Author: Geoff Riley Last updated: Sunday 23 September, 2012
Information failure occurs when people have inaccurate, incomplete, uncertain or misunderstood data and so make potentially ‘wrong’ choices. From pensions to computer games consoles, from investing in the stock market to ignorance about the consequences of borrowing and debt, all of us suffer from one or more information failures.
The key issue to evaluate is whether the information failure is trivial or whether it has a huge effect on individuals, their families and society as a whole.
There may well be a case for the government to intervene in the market in some way if information failures become serious.
Examples of information failure
Imperfect information can be caused by
Misunderstanding the true costs or benefits of a product: E.g. the social costs and benefits of different classes of drugs and the private and social benefits from higher education when there are so many universities and courses to choose from.
Uncertainty about costs and benefits e.g. should younger workers be buying into pension schemes when we can only guess at economic conditions in 40 years time?
Complex information for example choosing between makes of computers requires specialist knowledge of hardware. Do I buy an Apple or PC computer? Consider too the problems of choosing a quality second hand car or when deciding whether or not to buy a property.
Inaccurate or misleading information e.g. persuasive advertising may ‘oversell’ the benefits of a product leading to more consumption than is optimal. Spam mail can be a cause of misinformation for consumers. Read this Tim Harford article on spam!
Addictione.g. drug addicts may be unable to stop consumption of harmful substances
Example 1: The new tuition fee system in England
Under the changed system of tuition fees, universities in England from 2012 are allowed to treble their yearly tuition fees to £9,000. These will be paid, as now, by the government on behalf of students in the form of student loans. Graduates then pay back the costs of these directly from their pay once they begin earning more than £21,000. Interest rates will be up to 3% plus inflation, depending on earnings, for graduates who started university in 2012.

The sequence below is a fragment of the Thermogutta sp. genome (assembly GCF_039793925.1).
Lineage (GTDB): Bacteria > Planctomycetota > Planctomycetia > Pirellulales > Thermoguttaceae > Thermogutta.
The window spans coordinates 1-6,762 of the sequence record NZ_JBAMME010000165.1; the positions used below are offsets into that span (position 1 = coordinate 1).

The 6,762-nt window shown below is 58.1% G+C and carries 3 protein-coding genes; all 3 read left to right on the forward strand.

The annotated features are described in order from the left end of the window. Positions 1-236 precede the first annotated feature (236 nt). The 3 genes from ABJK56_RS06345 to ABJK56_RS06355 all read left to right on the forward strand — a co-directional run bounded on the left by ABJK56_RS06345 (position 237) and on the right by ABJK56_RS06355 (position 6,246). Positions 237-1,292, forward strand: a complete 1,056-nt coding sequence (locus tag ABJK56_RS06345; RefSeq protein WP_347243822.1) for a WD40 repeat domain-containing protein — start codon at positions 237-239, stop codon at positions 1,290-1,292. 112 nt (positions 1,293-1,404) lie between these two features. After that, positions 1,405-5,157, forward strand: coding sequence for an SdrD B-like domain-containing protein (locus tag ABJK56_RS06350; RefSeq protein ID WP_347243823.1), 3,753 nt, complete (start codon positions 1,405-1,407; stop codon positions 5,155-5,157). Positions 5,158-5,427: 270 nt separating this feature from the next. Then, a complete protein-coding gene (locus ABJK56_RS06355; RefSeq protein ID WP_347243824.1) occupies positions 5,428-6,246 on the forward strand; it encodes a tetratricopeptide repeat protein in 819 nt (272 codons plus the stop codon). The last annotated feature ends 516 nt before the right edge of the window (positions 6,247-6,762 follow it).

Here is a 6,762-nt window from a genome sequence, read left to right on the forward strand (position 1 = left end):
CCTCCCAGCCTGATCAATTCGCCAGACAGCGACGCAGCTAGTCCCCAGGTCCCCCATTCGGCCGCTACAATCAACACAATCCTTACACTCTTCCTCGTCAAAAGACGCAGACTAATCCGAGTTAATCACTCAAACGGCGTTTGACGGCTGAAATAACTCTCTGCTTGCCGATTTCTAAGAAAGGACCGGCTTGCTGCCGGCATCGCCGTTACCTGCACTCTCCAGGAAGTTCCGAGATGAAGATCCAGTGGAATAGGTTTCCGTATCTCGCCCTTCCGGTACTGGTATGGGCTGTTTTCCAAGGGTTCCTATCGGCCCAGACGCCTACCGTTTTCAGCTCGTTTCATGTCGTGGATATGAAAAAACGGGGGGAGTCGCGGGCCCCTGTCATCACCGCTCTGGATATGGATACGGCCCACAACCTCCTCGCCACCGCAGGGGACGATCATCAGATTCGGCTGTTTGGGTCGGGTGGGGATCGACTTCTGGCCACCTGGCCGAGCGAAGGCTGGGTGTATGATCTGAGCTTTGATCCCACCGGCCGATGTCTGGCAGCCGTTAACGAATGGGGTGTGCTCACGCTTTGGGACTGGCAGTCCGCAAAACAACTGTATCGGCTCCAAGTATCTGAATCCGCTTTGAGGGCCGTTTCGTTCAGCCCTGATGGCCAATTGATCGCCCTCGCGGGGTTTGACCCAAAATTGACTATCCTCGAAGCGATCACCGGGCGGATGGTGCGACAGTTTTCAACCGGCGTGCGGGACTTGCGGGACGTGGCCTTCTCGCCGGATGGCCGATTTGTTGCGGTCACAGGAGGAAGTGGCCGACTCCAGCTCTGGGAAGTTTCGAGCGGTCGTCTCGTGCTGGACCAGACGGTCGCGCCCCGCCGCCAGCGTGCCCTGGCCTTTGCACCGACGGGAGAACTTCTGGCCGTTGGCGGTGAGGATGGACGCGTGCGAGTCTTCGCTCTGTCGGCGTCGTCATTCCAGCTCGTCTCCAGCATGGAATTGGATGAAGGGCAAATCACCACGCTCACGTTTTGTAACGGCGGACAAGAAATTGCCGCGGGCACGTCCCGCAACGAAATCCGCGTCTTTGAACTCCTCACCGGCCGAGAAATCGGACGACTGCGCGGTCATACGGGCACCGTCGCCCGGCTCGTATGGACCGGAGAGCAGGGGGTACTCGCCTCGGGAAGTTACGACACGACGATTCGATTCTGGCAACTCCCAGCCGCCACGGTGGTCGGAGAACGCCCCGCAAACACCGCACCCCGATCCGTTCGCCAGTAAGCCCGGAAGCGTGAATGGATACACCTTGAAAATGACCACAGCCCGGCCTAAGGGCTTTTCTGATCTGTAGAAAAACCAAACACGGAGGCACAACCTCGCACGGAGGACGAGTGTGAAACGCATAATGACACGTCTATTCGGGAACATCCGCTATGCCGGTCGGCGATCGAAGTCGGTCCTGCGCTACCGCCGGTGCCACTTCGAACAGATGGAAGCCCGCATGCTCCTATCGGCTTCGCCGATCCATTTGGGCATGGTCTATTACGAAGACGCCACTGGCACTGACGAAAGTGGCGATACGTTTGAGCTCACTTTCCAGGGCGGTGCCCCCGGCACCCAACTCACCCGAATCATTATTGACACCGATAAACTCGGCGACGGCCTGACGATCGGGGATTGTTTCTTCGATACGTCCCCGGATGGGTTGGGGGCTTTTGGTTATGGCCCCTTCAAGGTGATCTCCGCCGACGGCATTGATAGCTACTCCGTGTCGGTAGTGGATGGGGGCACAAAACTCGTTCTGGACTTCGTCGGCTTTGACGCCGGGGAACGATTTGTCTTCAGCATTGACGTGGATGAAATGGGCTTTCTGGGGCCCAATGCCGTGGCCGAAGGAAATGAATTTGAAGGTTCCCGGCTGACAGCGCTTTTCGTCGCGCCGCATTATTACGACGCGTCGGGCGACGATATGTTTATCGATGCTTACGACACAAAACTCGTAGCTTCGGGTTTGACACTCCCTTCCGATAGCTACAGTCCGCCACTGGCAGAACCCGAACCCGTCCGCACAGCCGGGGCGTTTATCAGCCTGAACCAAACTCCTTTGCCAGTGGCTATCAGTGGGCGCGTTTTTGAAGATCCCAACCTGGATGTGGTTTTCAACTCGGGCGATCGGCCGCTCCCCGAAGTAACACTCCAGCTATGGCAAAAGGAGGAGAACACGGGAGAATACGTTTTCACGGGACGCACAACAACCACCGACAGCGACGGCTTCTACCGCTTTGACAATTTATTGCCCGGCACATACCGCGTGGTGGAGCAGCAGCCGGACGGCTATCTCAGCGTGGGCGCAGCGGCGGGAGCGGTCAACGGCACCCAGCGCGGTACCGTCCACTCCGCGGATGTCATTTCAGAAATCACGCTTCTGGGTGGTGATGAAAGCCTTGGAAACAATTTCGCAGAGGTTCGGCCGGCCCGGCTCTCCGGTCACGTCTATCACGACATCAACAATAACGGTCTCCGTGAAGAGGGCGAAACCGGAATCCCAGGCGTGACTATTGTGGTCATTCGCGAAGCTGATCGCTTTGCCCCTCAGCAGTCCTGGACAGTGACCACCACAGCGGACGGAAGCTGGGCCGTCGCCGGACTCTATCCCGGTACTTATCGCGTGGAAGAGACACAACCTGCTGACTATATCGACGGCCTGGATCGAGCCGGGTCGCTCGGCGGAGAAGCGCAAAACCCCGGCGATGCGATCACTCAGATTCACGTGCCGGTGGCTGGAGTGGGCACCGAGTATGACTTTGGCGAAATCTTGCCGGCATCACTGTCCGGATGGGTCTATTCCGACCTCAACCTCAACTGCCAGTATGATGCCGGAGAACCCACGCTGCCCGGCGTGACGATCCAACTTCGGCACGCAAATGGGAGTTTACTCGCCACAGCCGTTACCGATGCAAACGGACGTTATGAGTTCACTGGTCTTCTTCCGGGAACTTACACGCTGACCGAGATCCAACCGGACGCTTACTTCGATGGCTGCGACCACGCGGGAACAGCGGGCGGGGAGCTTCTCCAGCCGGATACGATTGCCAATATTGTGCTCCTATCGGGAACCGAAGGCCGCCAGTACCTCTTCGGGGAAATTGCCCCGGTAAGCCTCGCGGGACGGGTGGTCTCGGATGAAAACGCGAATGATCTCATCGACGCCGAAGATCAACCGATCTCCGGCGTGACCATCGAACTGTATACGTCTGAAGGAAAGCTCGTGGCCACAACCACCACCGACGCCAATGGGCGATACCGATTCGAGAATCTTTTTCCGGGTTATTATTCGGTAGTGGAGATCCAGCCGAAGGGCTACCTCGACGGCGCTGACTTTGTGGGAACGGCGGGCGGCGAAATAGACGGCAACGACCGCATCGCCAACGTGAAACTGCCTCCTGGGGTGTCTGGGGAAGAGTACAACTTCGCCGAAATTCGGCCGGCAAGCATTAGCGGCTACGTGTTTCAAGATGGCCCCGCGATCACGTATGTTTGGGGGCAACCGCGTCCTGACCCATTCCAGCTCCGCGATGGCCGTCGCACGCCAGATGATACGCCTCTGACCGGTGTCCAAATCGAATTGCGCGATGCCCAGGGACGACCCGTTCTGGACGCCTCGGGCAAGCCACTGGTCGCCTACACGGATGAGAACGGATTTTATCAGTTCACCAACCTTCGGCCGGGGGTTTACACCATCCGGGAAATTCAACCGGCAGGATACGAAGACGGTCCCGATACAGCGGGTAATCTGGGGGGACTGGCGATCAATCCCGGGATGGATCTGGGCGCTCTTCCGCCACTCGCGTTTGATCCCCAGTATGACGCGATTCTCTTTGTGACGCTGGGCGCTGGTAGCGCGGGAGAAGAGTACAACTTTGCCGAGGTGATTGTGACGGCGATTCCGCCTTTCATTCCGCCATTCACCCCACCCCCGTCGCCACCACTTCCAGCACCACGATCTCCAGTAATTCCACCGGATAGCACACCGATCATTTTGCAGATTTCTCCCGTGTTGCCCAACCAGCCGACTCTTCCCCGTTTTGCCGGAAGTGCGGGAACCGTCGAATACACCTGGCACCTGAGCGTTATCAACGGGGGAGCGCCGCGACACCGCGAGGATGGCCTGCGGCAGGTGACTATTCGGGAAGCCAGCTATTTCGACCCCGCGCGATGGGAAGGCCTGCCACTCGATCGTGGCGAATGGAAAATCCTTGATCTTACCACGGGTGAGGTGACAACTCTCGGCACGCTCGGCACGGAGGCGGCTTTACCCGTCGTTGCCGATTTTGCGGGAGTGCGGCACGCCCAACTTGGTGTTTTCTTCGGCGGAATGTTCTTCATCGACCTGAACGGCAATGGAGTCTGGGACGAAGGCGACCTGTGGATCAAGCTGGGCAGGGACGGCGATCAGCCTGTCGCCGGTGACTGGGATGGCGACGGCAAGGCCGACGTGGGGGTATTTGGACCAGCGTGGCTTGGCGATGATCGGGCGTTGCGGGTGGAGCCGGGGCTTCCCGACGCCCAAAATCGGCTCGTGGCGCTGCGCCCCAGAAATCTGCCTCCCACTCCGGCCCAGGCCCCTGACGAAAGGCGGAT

Lack of awareness – a good example here is that of tuition fees in Britain. The Coalition Government has introduced a new system of tuition fees for universities in the UK, but many parents and students claim to find the fee system mystifying and feel they have not received enough information about it. A public information campaign seems to have made little impact. Many students say that they are not fully aware of the charges and get little information from universities on the careers prospects and future earnings of their graduates after they have moved into the labour market.
Example 2: Tough Health Warnings
The FDA in the United States has decided to significantly ramp up the mandatory health warnings on cigarette packets. Starting next year, cigarette cartons, packs and advertising will feature graphic warnings, replacing the discreet admonitions that cigarette manufacturers have been required to offer since 1966.
For markets to work, there needs to be symmetric information i.e. consumers and producers have the same level of knowledge about the products, and they know everything there is to know about them.
Asymmetric information occurs when somebody knows more than somebody else in the market. This can make it difficult for the two people to do business together
Examples include the following:
Warranties: The miss-selling of extended warranties by high street retailers on domestic electrical goods such as televisions and dishwashers
Sub-prime mortgages: A lender does not know how likely a borrower is to repay their loan.
A car insurance company cannot tell the risks associated with each single driver
A used-car seller knows more about the quality of the car being sold than do buyers. The mini case study below on the Market for Lemons covers this example!
The Market for Lemons
Assume that used cars come in two types: those that are in good repair, and duds (or “lemons” as Americans call them). Suppose further that used-car shoppers would be prepared to pay $20,000 for a good one and $10,000 for a lemon.
As for the sellers, lemon-owners require $8,000 to part with their old banger, while the one-owner, careful-driver old lady with the well-maintained estate won't part with hers for less than $17,000. If buyers had full information they could strike fair trades with the sellers, the old lady getting a high price and the lemon-owner rather less.
If buyers cannot spot the quality difference, though, there will be only one market for all used cars, and buyers will be ready to pay only the average price of a good car and a lemon, or $15,000. This is below the $17,000 that good-car owners require; so they will exit the market, leaving only bad cars. This result, when bad quality pushes good quality from the market because of an information gap, is known as “adverse selection”. A great many markets, including those for shares, labour and insurance, often resemble a used-car sale more closely than a McDonald's restaurant.